Moonsault, Mo Chatra, 1997-2000 (then became a two-page monthly bonus with the UK version of the Observer)


Piledriver, Glenn Radford, 1988-94 (first fanzine as such I think)


Piledriver, Steve Ashfield, 2004-5ish


Pro Wrestling Press, Greg Kelly, 2001-4


Quebrada, Martin E Cox, 2000 (part fanzine, part catalog for GWI imports)


Shootfabe, Mo Chatra, 2003-4 (Name taken from Antony Howell's tape trading service)


Shooting Star Press, Phil Austin, 2002


Spiked Piledriver, David Perkins, 1990-2. (Until the last issue this wasn't mail order but instead was sold by local newsagents around Stevenage.)


Suckerpunch, Rob Butcher/Ross Hutchinson, 1993-8


Suplex, Robert Higton (brother of Nick), 1993


Tape Trader's Review, Bryan Tucker, 2004


Wrasslin Monthly, Peter Gregory, 1999


Wrestling Insight, Phil Jones, 1992-98ish


Wrestling's Last Hope, Stu Rogers, 1999ish-2001ish


Wrestling Opinion Premier, John Hudson, 1996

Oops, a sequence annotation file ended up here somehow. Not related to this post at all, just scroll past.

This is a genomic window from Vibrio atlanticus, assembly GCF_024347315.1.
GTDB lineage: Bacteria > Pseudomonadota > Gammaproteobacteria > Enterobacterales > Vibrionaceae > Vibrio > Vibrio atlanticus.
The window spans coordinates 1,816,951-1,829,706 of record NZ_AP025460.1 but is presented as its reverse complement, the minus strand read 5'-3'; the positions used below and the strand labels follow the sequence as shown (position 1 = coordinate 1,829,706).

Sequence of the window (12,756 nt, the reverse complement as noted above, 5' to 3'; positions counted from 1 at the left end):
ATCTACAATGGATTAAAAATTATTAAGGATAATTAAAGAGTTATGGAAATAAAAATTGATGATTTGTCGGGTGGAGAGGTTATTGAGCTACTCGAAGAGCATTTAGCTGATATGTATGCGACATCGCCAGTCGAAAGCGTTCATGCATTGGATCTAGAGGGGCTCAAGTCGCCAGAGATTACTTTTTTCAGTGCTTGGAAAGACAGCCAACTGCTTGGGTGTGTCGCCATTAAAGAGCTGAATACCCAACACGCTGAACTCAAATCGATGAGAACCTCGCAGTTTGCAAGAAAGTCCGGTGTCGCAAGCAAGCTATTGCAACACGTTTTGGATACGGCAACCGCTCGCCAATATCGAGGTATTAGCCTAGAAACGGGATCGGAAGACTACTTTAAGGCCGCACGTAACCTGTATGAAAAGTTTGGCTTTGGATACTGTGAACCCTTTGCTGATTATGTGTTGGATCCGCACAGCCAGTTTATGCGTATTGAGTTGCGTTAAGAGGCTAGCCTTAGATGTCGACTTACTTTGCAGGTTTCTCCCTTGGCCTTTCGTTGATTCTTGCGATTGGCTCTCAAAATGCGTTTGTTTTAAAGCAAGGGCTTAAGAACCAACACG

Wrestling News for a Wrestling Fan, John Barratt, 1993


Wrestling Whirl, Jack Taylor, 1998ish (more a promotional thing for his training school)


WrestlerMania, Gerald Flemming, 1991-at least 1999 (Largely British based)


Wrestling News N' Views, Peter Gregory, 1996-7


The Wrestling Press, John Lister, 1998 (1/2 a pilot issue only, I got a job instead)


Wrestling Wrap-up, D(ean?) Woffiden, 199ish-2003ish

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Moonsault, Mo Chatra, 1997-2000 (then became a two-page monthly bonus with the UK version of the Observer)

Didn't Mo hand Moonsault over to someone else to run, but then they had to call it quits (the guys name has slipped my mind), so Mo just did it as a supplement to the Observer with most of the regular columnists (Barnett, yourself, Martin, Grant etc) still on board?